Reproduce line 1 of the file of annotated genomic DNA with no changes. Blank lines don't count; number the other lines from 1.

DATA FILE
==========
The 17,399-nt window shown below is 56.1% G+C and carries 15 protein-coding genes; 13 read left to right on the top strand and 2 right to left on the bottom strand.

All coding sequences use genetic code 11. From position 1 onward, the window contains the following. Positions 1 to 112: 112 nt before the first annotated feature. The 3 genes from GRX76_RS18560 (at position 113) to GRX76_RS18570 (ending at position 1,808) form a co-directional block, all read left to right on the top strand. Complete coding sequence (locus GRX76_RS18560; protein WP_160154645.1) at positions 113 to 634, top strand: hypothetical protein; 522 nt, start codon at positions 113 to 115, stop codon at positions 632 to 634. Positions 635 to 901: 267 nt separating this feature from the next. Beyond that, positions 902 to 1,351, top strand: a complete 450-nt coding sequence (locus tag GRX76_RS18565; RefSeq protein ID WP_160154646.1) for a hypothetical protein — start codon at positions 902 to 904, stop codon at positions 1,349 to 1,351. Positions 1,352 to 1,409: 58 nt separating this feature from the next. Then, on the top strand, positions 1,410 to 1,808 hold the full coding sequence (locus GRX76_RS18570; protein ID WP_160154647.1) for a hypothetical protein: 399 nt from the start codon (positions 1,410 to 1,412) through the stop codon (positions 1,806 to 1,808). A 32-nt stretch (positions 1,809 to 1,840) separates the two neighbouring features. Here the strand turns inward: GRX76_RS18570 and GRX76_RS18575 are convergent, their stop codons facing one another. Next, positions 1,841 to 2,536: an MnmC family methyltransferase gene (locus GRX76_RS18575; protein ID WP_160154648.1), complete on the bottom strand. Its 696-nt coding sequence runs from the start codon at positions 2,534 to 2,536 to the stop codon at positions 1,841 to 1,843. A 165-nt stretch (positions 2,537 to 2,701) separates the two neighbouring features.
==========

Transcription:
The 17,399-nt window shown below is 56.1% G+C and carries 15 protein-coding genes; 13 read left to right on the top strand and 2 right to left on the bottom strand.